Earlier this week, a man named Raymond Towler was released from prison after DNA evidence exonerated him. Towler had been convicted in 1981 of raping an 11-year-old girl in a Cleveland park and given a life sentence; he spent nearly 30 years in prison before a group called The Innocent Project took up his case and requested that DNA evidence be re-evaluated.

Towler’s freedom made national news. The judge in the case, Cuyahoga County Common Pleas Court Judge Eileen Gallagher, did not merely free Towler as a formality but left the bench to congratulate Towler at his defense table and gave him an Irish blessing. Towler was also the guest of honor at a Cleveland Cavaliers NBA playoff game.

It’s a tragic story with a bittersweet ending, but there’s an important element that has been largely ignored in the news surrounding Towler’s exoneration: the victim and witnesses identified him as the rapist from a photo. That is, the 11-year-old girl and other eyewitnesses pointed to a photograph of Raymond Towler and told police, “Yes, that is the man who did this.” But Raymond Towler was not the man who did this.

So what happened? Were they lying? Though false rape accusations do occur (as the Tawana Brawley and the Duke University lacrosse team cases show, to name just two high-profile scandals), it seems doubtful that’s what happened in this case. Instead, most likely the eyewitnesses were not lying, nor stupid, nor malicious. They were simply wrong.

Countless cases prove this point. Recently in the District of Columbia, a police sergeant involved in a chase positively identified a 14-year-old boy as the driver of a vehicle involved in a mass shooting. The boy was arrested and charged with four counts of first-degree murder. As the Washington Post noted, “An arrest based on this identification probably struck most people as reasonable, even laudable. After all, the sergeant is a trained, experienced police officer, and he was certain enough of his identification to commit it to a charging document.” Yet despite his positive identification, the trained police sergeant was wrong; other evidence proved that the boy was innocent.

Then there’s the case of the D.C. snipers who killed ten people and badly injured three others in October 2002. Police were baffled by the killings, though an apparent break in the case came when several eyewitnesses described the shooter: A white man driving a late-model white van or box truck. Based on these multiple eyewitness descriptions, police stopped white vans along the Capital Beltway hoping to stop the killer. Yet when the snipers were caught, it was clear that the sincere, believable eyewitnesses with no reason to lie or exaggerate were completely wrong.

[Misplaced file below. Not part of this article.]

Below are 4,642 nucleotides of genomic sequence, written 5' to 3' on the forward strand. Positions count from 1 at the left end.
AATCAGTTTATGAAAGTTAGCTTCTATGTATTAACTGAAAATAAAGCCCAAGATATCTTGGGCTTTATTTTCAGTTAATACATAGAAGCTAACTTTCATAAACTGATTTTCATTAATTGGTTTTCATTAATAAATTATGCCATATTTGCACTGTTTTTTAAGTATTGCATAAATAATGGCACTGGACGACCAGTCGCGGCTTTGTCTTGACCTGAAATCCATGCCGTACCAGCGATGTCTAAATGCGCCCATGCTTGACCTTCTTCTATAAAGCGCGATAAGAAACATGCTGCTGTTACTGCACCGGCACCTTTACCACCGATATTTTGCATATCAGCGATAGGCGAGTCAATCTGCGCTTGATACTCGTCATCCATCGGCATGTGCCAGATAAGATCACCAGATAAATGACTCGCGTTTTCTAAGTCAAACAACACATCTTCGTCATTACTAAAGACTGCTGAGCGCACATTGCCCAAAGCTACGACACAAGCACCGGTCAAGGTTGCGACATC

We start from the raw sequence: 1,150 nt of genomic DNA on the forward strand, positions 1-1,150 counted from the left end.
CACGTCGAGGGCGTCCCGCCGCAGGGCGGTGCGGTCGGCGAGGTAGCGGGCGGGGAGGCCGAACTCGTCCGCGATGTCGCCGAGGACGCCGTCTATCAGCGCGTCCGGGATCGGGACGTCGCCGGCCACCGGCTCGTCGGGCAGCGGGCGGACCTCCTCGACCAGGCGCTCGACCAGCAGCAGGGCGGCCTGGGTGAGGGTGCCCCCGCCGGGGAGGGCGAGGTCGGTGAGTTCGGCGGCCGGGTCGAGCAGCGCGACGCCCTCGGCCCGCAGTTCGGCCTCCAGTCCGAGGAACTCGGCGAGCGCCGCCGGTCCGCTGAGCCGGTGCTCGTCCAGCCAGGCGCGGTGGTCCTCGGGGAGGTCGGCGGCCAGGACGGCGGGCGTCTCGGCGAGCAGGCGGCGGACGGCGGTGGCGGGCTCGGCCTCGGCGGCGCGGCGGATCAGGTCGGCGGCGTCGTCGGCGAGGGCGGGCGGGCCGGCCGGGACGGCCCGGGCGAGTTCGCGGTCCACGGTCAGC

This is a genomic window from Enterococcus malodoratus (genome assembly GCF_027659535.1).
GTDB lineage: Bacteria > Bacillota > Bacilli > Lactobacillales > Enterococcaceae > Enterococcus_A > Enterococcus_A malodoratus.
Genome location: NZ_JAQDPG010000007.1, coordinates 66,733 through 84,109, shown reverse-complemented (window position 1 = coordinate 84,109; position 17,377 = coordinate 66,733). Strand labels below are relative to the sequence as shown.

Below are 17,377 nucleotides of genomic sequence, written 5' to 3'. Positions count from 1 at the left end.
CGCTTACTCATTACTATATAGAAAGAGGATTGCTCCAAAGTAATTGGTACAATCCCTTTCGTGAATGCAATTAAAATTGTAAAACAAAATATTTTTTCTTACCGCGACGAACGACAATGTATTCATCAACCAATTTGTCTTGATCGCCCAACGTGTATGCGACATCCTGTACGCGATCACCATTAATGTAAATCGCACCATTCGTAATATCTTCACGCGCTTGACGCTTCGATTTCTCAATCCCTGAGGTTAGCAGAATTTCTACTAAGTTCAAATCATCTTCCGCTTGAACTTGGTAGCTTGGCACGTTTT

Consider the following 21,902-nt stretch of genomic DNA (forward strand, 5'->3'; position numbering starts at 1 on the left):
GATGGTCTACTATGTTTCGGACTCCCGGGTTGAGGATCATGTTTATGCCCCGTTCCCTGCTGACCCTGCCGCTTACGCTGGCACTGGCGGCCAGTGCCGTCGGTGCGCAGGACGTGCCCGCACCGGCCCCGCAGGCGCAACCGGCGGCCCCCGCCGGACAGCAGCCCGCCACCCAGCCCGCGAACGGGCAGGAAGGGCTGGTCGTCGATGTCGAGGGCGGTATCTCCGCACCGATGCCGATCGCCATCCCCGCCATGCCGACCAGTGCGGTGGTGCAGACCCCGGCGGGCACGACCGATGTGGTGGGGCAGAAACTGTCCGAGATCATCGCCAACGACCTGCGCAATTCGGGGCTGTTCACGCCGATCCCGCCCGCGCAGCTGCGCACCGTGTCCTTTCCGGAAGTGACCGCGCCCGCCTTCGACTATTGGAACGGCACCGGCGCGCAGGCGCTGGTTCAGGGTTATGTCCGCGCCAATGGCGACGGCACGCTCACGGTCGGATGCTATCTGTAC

Instead of a single white man driving a white box truck, the murders were committed by two Black men driving a dark blue 1990 Chevrolet Caprice. In that case, the eyewitness testimony likely cost human lives: Police had in fact noted the Chevrolet at several of the crime scenes but did not stop or check out the car because the police and public were focused on the non-existent white van reported by eyewitnesses.

Eyewitness misidentification is the leading cause of wrongful conviction in America. Of the more than 200 people exonerated by way of DNA evidence in the US, over 75% were wrongfully convicted because of eyewitness mistakes. Indeed, according to the Innocence Project, “While eyewitness testimony can be persuasive evidence before a judge or jury, 30 years of strong social science research has proven that eyewitness identification is often unreliable. Research shows that the human mind is not like a tape recorder; we neither record events exactly as we see them, nor recall them like a tape that has been rewound. Instead, witness memory is like any other evidence at a crime scene; it must be preserved carefully and retrieved methodically, or it can be contaminated.”

Often in criminal cases there’s a strong and understandable desire to believe the victim. No one wants to question or challenge a person who has obviously undergone a horrible experience—but it must be done. That eyewitness reports are often very unreliable is not news to psychologists or experienced police detectives, but the general public is often unduly impressed with an eyewitness who says, “I know what I saw, and I saw him do it.” Maybe, maybe not.

And it’s not just in crimes: many people who believe in cryptozoological curiosities such as Bigfoot and the Loch Ness monster also put great faith in eyewitness reports—especially sightings by police officers and others in authority. Yet the evidence is clear and uncontested: people are not good eyewitnesses, and often sincerely claim to see things they did not.

Think of how horrible the rape victim who accused Towler must feel, knowing her mistake took 30 years of an innocent man’s life. Those who offer eyewitness evidence against others should heed Oliver Cromwell’s famous plea: “I beseech you, in the bowels of Christ, think it possible you may be mistaken.”